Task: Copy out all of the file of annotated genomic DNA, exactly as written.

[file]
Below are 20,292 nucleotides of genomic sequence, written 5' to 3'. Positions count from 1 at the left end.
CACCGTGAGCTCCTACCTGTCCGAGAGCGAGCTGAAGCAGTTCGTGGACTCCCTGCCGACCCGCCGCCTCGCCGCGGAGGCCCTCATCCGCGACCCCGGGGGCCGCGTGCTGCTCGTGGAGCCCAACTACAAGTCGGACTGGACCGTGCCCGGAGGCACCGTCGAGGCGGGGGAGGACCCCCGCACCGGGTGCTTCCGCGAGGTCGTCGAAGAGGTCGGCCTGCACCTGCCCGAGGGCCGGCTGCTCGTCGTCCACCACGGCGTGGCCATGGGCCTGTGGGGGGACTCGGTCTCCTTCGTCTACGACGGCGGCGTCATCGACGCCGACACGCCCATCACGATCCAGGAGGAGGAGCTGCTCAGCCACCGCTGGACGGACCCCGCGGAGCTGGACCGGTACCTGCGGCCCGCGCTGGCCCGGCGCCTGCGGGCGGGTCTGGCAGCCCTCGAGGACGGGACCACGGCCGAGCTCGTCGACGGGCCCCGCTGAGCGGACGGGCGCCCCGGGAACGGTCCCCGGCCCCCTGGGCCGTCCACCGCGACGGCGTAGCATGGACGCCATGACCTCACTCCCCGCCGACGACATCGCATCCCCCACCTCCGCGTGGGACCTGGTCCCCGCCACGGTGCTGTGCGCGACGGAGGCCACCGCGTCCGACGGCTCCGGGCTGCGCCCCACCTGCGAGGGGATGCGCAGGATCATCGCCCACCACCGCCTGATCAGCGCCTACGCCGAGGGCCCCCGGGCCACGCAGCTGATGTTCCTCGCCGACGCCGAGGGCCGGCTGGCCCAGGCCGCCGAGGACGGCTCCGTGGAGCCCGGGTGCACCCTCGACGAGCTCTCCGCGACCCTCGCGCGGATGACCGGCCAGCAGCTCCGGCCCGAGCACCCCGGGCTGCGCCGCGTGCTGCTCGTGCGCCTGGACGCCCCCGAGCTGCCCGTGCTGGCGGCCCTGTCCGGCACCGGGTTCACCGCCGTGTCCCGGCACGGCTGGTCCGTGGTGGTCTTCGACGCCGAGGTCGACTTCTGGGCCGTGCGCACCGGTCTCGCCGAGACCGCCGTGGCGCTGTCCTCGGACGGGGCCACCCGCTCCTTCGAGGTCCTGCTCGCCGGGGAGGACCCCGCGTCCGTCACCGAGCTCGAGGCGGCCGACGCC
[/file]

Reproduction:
Below are 20,292 nucleotides of genomic sequence, written 5' to 3'. Positions count from 1 at the left end.
CACCGTGAGCTCCTACCTGTCCGAGAGCGAGCTGAAGCAGTTCGTGGACTCCCTGCCGACCCGCCGCCTCGCCGCGGAGGCCCTCATCCGCGACCCCGGGGGCCGCGTGCTGCTCGTGGAGCCCAACTACAAGTCGGACTGGACCGTGCCCGGAGGCACCGTCGAGGCGGGGGAGGACCCCCGCACCGGGTGCTTCCGCGAGGTCGTCGAAGAGGTCGGCCTGCACCTGCCCGAGGGCCGGCTGCTCGTCGTCCACCACGGCGTGGCCATGGGCCTGTGGGGGGACTCGGTCTCCTTCGTCTACGACGGCGGCGTCATCGACGCCGACACGCCCATCACGATCCAGGAGGAGGAGCTGCTCAGCCACCGCTGGACGGACCCCGCGGAGCTGGACCGGTACCTGCGGCCCGCGCTGGCCCGGCGCCTGCGGGCGGGTCTGGCAGCCCTCGAGGACGGGACCACGGCCGAGCTCGTCGACGGGCCCCGCTGAGCGGACGGGCGCCCCGGGAACGGTCCCCGGCCCCCTGGGCCGTCCACCGCGACGGCGTAGCATGGACGCCATGACCTCACTCCCCGCCGACGACATCGCATCCCCCACCTCCGCGTGGGACCTGGTCCCCGCCACGGTGCTGTGCGCGACGGAGGCCACCGCGTCCGACGGCTCCGGGCTGCGCCCCACCTGCGAGGGGATGCGCAGGATCATCGCCCACCACCGCCTGATCAGCGCCTACGCCGAGGGCCCCCGGGCCACGCAGCTGATGTTCCTCGCCGACGCCGAGGGCCGGCTGGCCCAGGCCGCCGAGGACGGCTCCGTGGAGCCCGGGTGCACCCTCGACGAGCTCTCCGCGACCCTCGCGCGGATGACCGGCCAGCAGCTCCGGCCCGAGCACCCCGGGCTGCGCCGCGTGCTGCTCGTGCGCCTGGACGCCCCCGAGCTGCCCGTGCTGGCGGCCCTGTCCGGCACCGGGTTCACCGCCGTGTCCCGGCACGGCTGGTCCGTGGTGGTCTTCGACGCCGAGGTCGACTTCTGGGCCGTGCGCACCGGTCTCGCCGAGACCGCCGTGGCGCTGTCCTCGGACGGGGCCACCCGCTCCTTCGAGGTCCTGCTCGCCGGGGAGGACCCCGCGTCCGTCACCGAGCTCGAGGCGGCCGACGCC